Guest post by Alex Yancher of Pantry. The views expressed here are solely those of the author and do not reflect the views of Food+Tech Connect.
A market with a ‘lemon’ problem occurs when there is uncertainty about a product’s quality before the purchase decision is made. For example, a used car is found to be defective only after it has been bought. The lemon problem is a big reason why “Mom and Pop” restaurants have an almost 2 times lower survival rates than chain restaurants. Diners don’t want to take a chance on a lemon so they throw their business to a mediocre, but a “sure thing” chain. Then came Yelp. Yelp has leveled the playing field for chain vs. non-chain eateries. Before Yelp, chains proliferated because of their inherent market advantage: consistency. However, consistency is less important when you can check the ratings of a place before going to it. Yelp bubbles up excellence, while making it difficult for bad eateries to survive for long.
Almost like osmosis, technology has an amazing ability to weave its way into a problematic gap in a market and rectify the situation, whether it’s asymmetric information, like in the lemon example, or just a product short-coming. Therefore, embedded in the question ‘how can technology hack dining?’, there is an overarching question: ‘What is fundamentally broken?’ The answer changes depending on the market. Dining out has a lemon problem, but the issue with delivery, frozen, catering, vending, etc. is that they all have their own unique sets of big problems to work through.
The mushrooming of meal delivery companies like Munchery is a great example of technology entrepreneurs tackling a major problem in the delivery space. Delivered food, aside from pizza, is never great. Napkins and forks are missing, sauces spill and sides mix with the main course. The packaging is unattractive, gets damp and is certainly not conducive to heating up or eating from. This is the reality, because for most restaurants, delivery is an afterthought. Munchery has no physical locations – their whole business is delivery. So they are able to focus on what makes a delivered meal great, from the packaging to the selection to the delivery process itself, i.e. ordering and timing of deliveries.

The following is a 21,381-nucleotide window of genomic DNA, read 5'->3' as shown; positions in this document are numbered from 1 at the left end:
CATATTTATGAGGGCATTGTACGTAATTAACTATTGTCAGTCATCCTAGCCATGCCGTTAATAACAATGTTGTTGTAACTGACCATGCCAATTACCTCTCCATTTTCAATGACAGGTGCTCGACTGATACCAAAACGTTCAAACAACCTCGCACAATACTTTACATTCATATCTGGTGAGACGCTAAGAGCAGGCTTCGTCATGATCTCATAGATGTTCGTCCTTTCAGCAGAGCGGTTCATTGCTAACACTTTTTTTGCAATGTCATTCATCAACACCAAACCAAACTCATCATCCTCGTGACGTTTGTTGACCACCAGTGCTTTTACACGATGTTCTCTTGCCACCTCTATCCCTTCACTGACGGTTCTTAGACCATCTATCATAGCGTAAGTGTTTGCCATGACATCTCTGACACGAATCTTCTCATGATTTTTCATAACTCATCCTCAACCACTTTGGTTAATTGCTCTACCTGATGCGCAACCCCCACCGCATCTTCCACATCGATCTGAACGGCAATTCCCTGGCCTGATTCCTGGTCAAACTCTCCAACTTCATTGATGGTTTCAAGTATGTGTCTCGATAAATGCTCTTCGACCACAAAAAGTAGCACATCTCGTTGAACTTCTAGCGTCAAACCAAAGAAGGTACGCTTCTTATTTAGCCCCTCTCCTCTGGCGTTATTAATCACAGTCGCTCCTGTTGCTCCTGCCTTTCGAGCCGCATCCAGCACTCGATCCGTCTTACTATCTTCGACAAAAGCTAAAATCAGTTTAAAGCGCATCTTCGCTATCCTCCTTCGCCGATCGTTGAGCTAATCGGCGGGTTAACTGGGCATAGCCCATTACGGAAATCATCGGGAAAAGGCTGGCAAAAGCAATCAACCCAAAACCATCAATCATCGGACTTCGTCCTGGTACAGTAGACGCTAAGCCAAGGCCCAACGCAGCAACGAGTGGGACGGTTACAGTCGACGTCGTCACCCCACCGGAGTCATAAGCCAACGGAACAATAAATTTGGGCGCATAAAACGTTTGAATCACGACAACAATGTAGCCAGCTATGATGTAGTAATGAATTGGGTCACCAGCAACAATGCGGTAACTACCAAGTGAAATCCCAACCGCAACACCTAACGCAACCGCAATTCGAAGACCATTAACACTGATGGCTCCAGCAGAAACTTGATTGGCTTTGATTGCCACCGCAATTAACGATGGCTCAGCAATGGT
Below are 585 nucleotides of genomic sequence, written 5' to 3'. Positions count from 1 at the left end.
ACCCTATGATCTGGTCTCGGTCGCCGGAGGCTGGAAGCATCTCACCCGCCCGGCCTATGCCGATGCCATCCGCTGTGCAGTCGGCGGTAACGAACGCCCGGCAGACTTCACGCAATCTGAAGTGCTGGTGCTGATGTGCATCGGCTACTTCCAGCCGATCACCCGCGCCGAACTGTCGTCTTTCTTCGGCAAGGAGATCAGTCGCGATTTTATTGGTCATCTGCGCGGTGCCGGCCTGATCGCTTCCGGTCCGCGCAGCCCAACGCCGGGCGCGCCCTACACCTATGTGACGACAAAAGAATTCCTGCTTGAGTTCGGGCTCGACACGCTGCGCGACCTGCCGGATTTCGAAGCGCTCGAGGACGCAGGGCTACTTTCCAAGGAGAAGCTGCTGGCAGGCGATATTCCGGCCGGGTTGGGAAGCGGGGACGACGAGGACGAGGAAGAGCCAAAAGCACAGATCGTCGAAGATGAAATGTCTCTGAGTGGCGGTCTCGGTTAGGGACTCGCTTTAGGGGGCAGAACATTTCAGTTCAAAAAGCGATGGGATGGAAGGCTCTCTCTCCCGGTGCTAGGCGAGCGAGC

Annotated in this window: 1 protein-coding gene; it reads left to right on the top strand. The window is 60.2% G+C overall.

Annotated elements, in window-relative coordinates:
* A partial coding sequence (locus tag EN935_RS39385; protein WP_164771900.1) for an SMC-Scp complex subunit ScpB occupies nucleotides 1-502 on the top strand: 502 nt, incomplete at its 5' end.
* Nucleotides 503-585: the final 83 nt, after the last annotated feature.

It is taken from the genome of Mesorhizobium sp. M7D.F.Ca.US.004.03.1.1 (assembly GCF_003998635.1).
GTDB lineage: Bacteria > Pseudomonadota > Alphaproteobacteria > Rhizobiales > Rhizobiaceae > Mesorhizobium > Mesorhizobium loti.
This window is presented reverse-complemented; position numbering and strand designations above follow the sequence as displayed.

Another example is in the frozen food space. In terms of taste, one of the biggest problems with frozen meals is that everything gets cooked at the same power level in a microwave. You may prefer your chicken breast hot, but you don’t want the sides steaming. An exciting startup called Goji is building a microwave replacement that will use highly focused RF-waves to precisely cook each individual element on a plate. This transformational cooking technology has the promise of revolutionizing frozen meals. Technological innovations like Goji have the ability to completely redefine product categories. In this example, food producers who normally would not want their brand associated with frozen foods may think differently if the end meal can actually be delicious.
In the startup community, all these examples would be referred to as ‘disruptive’. Paul Graham from Y-Combinator has an interesting heuristic for spotting a disruptive technological idea: Will someone buy this product even if it’s a half-baked version, built by an unknown startup. I’d buy a really, really crappy version of a Goji; it’s called a microwave. So what are these technical and process innovations that will ‘hack’ dining? We have successfully made food accessible and affordable – look for future innovations like Yelp, Munchery and Goji to make it more delectable.
Hacking Dining is online conversation exploring how we might use technology and design to hack a better future for dining. Join the conversation between June 2-30, and share your ideas in the comments, on Twitter
Alex began his career as an Investment Banker with Morgan Stanley. In this role, he was responsible for providing financial and advisory services to a range of clients including California Pizza Kitchen and Peet’s Coffee & Tea. After Morgan Stanley, Alex was Program Manager on the Business Operations team at Facebook, where he managed strategic and operational projects around monetization. In 2012, Alex co-founded Pantry, a self-serve kiosk that enables food producers to sell their food anytime, anywhere.
Alex graduated summa cum laude with a BA in Economics and a BS in Business Administration from the University of California, Berkeley. He enjoys traveling, comedy clubs and burritos.